The Breaking Barriers program, based in San Diego, provided employment services to lower-income individuals with disabilities. MDRC carried out a random assignment evaluation of the program. As part of the Building Evidence on Employment Strategies for Low-income Families project, MDRC is collecting additional administrative records to extend the original evaluation.
Which Improves Welfare Recipients’ Earnings More in the Long Term?
Findings after 10-15 years from the National Evaluation of Welfare-to-Work Strategies suggest that while initially stressing job search for participants led to greater earnings in the short term than did initially stressing education and training, neither approach produced substantial effects past the five-year follow-up period.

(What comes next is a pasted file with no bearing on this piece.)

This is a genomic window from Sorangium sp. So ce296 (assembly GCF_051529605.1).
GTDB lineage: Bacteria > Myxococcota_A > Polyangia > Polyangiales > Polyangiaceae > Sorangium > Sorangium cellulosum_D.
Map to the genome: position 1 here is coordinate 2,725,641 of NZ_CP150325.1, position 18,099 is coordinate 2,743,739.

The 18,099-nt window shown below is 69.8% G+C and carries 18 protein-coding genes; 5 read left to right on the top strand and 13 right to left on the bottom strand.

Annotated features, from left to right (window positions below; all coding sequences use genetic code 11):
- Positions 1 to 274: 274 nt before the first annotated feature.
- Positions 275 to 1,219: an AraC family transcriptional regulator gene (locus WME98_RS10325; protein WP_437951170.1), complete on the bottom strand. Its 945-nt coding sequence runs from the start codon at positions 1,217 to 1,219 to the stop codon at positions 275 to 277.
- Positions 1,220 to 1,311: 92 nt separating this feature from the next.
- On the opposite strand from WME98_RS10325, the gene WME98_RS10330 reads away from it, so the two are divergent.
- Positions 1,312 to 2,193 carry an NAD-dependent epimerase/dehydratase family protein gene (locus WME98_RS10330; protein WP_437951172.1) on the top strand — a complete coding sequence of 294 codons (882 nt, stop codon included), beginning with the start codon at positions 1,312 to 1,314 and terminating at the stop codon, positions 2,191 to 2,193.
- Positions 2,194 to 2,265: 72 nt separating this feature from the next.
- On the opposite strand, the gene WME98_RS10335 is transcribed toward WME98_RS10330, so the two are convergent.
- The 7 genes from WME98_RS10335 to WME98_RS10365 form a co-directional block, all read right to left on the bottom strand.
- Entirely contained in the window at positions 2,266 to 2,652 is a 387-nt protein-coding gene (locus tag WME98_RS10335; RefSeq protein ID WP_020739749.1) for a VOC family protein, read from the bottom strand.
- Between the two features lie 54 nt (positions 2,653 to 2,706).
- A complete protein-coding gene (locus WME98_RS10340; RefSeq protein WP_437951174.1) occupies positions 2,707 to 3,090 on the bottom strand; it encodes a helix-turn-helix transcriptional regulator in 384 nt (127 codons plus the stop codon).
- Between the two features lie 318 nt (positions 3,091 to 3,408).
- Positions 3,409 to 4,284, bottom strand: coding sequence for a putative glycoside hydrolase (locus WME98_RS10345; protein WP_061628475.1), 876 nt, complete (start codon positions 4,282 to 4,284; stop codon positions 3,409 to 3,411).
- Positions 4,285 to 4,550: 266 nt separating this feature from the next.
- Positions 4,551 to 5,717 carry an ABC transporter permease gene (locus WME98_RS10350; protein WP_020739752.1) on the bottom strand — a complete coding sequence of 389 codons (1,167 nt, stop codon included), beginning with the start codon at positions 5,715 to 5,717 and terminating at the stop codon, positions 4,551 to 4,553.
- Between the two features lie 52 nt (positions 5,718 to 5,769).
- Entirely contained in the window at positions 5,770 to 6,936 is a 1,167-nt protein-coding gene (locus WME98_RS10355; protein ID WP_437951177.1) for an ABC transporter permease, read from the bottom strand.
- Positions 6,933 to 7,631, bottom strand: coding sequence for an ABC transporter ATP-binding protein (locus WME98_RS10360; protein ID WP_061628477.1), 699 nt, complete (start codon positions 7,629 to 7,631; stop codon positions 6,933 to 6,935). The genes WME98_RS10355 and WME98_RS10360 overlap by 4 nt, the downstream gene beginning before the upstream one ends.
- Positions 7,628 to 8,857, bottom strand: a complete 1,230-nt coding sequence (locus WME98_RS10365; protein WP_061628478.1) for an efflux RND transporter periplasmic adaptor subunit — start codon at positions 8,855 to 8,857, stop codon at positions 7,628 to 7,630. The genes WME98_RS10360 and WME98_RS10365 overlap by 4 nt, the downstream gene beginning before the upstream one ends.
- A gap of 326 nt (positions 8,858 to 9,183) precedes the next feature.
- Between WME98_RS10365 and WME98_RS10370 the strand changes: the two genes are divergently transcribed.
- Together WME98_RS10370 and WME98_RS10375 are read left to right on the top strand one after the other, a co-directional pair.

An evaluation of a retention and advancement program for recently employed welfare recipients shows modest increases in employment and large reductions in welfare receipt during the first two years of follow-up.
An evaluation of a job placement, retention, and advancement program for individuals receiving welfare showed some effects — but not consistent or large effects — on employment and retention outcomes during the first two years of follow-up.